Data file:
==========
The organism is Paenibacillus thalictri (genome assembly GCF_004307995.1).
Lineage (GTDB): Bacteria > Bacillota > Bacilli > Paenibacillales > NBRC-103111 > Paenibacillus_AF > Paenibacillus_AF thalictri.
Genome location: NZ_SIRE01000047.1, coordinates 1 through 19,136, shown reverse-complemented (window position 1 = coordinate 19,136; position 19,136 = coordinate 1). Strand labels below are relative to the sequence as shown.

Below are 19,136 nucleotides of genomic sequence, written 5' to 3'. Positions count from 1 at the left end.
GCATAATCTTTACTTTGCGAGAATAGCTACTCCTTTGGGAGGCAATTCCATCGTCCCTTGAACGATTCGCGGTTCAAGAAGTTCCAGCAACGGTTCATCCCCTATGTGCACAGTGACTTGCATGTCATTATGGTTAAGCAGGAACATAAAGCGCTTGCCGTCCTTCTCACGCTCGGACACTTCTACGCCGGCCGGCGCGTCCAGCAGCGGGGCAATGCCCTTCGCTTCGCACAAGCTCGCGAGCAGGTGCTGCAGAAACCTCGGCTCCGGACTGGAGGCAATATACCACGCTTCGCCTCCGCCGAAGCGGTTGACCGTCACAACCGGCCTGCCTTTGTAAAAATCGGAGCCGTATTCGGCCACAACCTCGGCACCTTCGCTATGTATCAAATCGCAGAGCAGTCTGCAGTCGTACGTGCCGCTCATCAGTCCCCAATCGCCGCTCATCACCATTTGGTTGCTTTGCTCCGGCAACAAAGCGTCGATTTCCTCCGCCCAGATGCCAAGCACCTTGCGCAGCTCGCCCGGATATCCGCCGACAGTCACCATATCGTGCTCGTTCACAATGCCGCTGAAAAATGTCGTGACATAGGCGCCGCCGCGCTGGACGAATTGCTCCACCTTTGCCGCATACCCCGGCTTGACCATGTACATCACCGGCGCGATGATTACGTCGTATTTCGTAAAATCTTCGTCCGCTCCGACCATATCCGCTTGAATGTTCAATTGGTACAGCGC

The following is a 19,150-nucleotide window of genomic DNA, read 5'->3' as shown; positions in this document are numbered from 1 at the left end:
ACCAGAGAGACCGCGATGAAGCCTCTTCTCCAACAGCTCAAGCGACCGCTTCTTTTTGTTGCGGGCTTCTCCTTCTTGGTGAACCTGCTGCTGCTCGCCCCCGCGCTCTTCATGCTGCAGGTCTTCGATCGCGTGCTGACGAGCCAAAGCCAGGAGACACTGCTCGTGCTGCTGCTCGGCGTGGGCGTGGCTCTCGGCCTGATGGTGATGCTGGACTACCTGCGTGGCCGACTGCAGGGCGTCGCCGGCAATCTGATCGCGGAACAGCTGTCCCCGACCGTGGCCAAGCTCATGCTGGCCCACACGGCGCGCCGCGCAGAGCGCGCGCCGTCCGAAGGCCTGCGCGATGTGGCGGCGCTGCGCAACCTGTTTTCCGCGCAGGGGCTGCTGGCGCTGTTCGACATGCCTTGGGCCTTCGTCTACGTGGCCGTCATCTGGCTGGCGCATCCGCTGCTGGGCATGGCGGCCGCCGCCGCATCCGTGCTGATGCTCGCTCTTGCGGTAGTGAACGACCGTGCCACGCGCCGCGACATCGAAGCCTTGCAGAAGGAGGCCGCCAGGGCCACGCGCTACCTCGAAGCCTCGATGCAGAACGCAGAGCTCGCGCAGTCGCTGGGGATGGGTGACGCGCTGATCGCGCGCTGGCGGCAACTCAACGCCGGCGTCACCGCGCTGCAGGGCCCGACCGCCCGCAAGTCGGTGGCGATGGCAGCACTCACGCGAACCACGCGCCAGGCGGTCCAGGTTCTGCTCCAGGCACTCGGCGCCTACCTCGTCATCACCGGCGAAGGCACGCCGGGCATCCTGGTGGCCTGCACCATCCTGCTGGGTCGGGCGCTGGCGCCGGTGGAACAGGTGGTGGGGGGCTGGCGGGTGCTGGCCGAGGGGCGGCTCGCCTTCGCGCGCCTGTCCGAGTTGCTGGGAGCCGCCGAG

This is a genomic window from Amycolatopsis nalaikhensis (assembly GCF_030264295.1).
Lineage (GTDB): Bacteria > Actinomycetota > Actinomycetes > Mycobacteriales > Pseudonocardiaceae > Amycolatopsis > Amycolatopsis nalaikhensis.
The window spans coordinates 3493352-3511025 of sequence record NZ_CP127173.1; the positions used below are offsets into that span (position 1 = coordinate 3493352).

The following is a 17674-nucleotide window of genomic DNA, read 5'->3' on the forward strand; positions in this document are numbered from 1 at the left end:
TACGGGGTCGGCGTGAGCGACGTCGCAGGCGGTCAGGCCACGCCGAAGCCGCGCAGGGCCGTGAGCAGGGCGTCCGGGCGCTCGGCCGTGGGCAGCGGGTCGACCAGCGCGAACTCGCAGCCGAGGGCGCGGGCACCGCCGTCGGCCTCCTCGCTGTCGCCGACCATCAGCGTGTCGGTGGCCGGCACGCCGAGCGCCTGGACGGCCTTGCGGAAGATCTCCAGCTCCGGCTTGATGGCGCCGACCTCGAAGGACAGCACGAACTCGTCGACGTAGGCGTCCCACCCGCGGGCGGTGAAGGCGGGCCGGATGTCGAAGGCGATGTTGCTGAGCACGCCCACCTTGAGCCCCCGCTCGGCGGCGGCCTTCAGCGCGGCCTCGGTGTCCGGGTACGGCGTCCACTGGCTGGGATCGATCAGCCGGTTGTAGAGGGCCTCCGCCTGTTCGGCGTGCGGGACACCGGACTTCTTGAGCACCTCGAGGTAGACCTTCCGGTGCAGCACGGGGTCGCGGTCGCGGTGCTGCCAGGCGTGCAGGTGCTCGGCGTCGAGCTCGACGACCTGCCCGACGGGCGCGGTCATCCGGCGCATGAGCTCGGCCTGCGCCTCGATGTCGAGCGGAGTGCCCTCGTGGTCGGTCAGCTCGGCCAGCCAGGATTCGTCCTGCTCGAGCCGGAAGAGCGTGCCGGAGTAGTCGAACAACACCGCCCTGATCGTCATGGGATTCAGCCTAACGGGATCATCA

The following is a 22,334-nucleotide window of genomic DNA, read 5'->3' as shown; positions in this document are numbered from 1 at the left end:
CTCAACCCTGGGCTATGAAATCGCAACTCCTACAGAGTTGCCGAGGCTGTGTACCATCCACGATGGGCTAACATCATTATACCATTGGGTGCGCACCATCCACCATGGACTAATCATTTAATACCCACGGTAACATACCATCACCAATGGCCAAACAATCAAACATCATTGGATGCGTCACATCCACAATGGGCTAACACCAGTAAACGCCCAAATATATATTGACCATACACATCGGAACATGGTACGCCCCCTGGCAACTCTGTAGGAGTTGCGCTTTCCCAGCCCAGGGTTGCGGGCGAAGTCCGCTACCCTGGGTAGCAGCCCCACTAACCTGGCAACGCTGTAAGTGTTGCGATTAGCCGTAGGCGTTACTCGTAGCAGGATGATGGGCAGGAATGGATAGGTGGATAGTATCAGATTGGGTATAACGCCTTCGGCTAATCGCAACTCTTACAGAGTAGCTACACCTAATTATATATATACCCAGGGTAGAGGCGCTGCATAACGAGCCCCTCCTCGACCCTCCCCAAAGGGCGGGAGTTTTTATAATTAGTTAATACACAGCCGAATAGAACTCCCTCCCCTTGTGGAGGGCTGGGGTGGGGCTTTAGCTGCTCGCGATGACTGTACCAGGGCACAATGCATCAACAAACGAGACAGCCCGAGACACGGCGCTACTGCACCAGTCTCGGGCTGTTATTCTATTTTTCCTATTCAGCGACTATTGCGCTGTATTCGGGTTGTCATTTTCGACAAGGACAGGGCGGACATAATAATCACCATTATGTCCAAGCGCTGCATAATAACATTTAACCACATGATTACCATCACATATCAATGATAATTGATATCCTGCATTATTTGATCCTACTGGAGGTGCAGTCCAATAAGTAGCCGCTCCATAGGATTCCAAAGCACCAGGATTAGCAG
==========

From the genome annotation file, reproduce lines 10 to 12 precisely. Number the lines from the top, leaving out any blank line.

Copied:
The window spans coordinates 3493352-3511025 of sequence record NZ_CP127173.1; the positions used below are offsets into that span (position 1 = coordinate 3493352).

The following is a 17674-nucleotide window of genomic DNA, read 5'->3' on the forward strand; positions in this document are numbered from 1 at the left end:
TACGGGGTCGGCGTGAGCGACGTCGCAGGCGGTCAGGCCACGCCGAAGCCGCGCAGGGCCGTGAGCAGGGCGTCCGGGCGCTCGGCCGTGGGCAGCGGGTCGACCAGCGCGAACTCGCAGCCGAGGGCGCGGGCACCGCCGTCGGCCTCCTCGCTGTCGCCGACCATCAGCGTGTCGGTGGCCGGCACGCCGAGCGCCTGGACGGCCTTGCGGAAGATCTCCAGCTCCGGCTTGATGGCGCCGACCTCGAAGGACAGCACGAACTCGTCGACGTAGGCGTCCCACCCGCGGGCGGTGAAGGCGGGCCGGATGTCGAAGGCGATGTTGCTGAGCACGCCCACCTTGAGCCCCCGCTCGGCGGCGGCCTTCAGCGCGGCCTCGGTGTCCGGGTACGGCGTCCACTGGCTGGGATCGATCAGCCGGTTGTAGAGGGCCTCCGCCTGTTCGGCGTGCGGGACACCGGACTTCTTGAGCACCTCGAGGTAGACCTTCCGGTGCAGCACGGGGTCGCGGTCGCGGTGCTGCCAGGCGTGCAGGTGCTCGGCGTCGAGCTCGACGACCTGCCCGACGGGCGCGGTCATCCGGCGCATGAGCTCGGCCTGCGCCTCGATGTCGAGCGGAGTGCCCTCGTGGTCGGTCAGCTCGGCCAGCCAGGATTCGTCCTGCTCGAGCCGGAAGAGCGTGCCGGAGTAGTCGAACAACACCGCCCTGATCGTCATGGGATTCAGCCTAACGGGATCATCA